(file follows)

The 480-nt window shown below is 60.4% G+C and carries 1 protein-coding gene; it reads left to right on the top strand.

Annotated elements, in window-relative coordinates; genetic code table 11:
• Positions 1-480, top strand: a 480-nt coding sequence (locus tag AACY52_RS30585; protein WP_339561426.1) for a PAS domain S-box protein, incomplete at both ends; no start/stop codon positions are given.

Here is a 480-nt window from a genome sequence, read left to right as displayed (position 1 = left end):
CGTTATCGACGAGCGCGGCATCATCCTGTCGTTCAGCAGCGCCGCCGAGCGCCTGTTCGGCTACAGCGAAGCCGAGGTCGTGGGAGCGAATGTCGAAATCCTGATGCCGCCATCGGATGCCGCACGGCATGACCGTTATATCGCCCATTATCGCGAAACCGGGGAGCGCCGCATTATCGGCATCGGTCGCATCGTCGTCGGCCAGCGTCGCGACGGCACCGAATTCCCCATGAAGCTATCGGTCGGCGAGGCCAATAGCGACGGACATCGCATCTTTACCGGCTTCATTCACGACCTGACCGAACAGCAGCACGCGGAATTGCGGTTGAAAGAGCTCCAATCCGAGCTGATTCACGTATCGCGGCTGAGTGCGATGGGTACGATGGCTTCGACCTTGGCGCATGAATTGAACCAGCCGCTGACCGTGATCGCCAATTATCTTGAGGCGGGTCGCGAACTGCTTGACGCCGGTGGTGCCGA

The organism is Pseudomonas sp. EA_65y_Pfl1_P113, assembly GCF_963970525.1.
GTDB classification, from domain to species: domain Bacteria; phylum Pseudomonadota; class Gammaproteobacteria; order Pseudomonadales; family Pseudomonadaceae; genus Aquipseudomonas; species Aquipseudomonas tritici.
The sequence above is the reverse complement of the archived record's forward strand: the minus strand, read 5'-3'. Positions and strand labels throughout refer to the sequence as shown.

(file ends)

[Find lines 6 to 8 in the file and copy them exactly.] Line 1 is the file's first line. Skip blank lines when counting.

The organism is Pseudomonas sp. EA_65y_Pfl1_P113, assembly GCF_963970525.1.
GTDB classification, from domain to species: domain Bacteria; phylum Pseudomonadota; class Gammaproteobacteria; order Pseudomonadales; family Pseudomonadaceae; genus Aquipseudomonas; species Aquipseudomonas tritici.
The sequence above is the reverse complement of the archived record's forward strand: the minus strand, read 5'-3'. Positions and strand labels throughout refer to the sequence as shown.